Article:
“If the genius of invention were to reveal to-morrow the secret of immortality, of eternal beauty and youth, for which all humanity is aching, the same inexorable agents which prevent a mass from changing suddenly its velocity would likewise resist the force of the new knowledge until time gradually modifies human thought.” 

 

                                                                 Nikola Tesla - New York World, May 19th 1907 


#591
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3D printed reinforced concrete bridge opens in the Netherlands
Architecture
Michael Irving

 

A new bridge that was completely 3D printed has just opened in the Netherlands. Designed and built by engineers from the Technical University of Eindhoven and construction company BAM Infra, the cyclist bridge was printed in pieces from a concrete mixture, reinforced with steel cable, before being assembled and erected on-site.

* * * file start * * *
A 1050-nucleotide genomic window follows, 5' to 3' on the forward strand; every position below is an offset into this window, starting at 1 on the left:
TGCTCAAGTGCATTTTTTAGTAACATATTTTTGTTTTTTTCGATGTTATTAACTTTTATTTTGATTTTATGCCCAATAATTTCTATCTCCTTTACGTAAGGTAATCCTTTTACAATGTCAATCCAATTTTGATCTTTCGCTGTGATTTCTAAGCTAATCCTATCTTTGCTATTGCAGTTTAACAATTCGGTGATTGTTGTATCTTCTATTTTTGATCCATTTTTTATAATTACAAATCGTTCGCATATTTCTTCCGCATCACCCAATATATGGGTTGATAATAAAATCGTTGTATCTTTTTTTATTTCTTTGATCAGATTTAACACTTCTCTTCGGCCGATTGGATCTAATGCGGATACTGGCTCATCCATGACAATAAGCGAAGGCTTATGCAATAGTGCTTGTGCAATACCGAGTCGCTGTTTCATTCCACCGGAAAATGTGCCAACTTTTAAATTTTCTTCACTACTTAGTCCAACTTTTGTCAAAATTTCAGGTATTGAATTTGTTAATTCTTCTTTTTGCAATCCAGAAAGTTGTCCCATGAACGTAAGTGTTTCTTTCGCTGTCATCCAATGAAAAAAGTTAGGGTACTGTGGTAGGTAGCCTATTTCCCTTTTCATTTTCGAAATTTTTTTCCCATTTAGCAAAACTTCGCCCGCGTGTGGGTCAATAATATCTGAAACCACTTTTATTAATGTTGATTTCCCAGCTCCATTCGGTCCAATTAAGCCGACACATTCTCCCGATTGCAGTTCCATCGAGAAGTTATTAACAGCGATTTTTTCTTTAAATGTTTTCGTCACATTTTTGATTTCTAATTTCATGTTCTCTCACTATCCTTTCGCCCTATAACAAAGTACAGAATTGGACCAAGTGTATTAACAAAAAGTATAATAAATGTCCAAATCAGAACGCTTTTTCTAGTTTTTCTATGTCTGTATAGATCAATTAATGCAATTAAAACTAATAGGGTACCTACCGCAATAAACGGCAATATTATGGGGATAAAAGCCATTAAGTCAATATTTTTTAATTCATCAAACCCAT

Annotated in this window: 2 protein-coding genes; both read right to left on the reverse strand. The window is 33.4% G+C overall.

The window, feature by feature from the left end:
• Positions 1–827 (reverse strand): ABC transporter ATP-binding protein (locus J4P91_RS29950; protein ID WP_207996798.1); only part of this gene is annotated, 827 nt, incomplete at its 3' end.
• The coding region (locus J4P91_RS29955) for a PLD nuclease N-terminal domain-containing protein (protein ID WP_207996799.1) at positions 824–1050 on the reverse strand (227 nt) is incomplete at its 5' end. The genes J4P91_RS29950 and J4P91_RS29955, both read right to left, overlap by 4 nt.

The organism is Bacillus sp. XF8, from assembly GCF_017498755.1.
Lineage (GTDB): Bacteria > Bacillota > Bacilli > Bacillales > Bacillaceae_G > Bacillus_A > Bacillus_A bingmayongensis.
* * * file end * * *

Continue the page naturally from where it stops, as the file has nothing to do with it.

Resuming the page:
https://newatlas.com...e-bridge/51796/


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#592
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California’s Bullet Train Board Delays Award of Key Contract

 

https://www.courthou...d-key-contract/

 

Introduction:

 

SACRAMENTO, Calif. (CN) – The California High-Speed Rail Authority punted one of the most important decisions during its monthly meeting Thursday, stoking concerns the entity is not moving quickly enough on the project.

 

Authority staffers had advised approving a $30 billion contract with DB Engineering & Consulting USA to operate the first segment of the rail line from Silicon Valley to Bakersfield.